Hamlet HTML version
SCENE I. A churchyard
Enter two Clowns, with spades, etc.
Is she to be buried in Christian burial that wilfully seeks her own salvation?
I tell thee she is: and therefore make her grave straight: the crowner hath sat on her, and
finds it Christian burial.
How can that be, unless she drowned herself in her own defence?
Why, 'tis found so.
It must be 'se offendendo;' it cannot be else. For here lies the point: if I drown myself
wittingly, it argues an act: and an act hath three branches: it is, to act, to do, to perform:
argal, she drowned herself wittingly.
Nay, but hear you, goodman delver,--
Give me leave. Here lies the water; good: here stands the man; good; if the man go to this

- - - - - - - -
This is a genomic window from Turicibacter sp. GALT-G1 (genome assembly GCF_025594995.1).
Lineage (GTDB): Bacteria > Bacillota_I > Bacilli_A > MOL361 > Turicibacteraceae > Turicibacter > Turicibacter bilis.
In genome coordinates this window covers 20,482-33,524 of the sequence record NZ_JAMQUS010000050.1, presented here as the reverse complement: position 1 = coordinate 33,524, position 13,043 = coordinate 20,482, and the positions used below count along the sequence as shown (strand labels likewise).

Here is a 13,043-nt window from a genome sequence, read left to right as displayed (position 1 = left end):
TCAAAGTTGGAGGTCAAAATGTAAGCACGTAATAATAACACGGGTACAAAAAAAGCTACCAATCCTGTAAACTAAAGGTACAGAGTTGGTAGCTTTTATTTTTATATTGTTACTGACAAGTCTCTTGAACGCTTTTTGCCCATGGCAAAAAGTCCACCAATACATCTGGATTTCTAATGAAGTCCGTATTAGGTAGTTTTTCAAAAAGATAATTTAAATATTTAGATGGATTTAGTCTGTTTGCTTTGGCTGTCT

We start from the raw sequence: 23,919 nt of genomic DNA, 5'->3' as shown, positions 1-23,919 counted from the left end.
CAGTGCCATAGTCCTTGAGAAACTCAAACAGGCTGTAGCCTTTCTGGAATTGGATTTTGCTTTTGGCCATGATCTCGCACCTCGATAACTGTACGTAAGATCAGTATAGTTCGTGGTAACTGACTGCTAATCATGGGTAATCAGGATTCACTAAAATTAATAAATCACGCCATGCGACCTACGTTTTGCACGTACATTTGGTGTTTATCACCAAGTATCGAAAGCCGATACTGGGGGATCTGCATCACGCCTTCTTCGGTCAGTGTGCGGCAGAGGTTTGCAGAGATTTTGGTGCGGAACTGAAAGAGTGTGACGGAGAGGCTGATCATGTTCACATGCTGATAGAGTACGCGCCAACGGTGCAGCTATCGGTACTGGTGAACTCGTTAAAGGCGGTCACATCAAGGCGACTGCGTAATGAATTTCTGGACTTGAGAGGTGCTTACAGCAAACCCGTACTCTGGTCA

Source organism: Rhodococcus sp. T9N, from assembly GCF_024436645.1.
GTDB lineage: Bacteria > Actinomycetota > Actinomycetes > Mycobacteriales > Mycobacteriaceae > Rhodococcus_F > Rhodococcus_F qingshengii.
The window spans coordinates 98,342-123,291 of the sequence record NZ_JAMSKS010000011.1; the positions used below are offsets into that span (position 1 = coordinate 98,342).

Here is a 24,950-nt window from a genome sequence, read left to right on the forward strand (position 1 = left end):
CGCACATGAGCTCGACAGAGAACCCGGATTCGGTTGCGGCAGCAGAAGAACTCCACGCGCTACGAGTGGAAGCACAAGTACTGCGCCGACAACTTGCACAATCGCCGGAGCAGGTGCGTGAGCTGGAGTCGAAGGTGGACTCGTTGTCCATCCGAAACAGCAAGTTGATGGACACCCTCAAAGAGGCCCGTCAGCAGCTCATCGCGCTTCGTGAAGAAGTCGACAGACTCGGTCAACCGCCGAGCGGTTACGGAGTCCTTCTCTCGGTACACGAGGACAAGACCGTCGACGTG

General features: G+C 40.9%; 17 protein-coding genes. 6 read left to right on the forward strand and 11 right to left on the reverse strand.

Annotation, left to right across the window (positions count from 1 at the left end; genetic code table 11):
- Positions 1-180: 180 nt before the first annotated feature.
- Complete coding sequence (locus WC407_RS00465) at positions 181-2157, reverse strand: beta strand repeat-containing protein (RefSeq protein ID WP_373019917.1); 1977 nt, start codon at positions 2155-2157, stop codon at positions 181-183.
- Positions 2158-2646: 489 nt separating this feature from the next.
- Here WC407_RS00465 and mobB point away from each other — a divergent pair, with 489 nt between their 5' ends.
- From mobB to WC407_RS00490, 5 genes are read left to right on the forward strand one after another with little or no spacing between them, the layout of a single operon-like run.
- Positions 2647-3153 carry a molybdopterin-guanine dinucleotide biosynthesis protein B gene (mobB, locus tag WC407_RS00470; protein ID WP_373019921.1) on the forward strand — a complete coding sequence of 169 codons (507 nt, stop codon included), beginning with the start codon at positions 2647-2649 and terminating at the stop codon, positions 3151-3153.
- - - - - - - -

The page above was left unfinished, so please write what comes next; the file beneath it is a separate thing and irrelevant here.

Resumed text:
water, and drown himself, it is, will he, nill he, he goes,--mark you that; but if the water
come to him and drown him, he drowns not himself: argal, he that is not guilty of his own
death shortens not his own life.
But is this law?
Ay, marry, is't; crowner's quest law.
Will you ha' the truth on't? If this had not been a gentlewoman, she should have been
buried out o' Christian burial.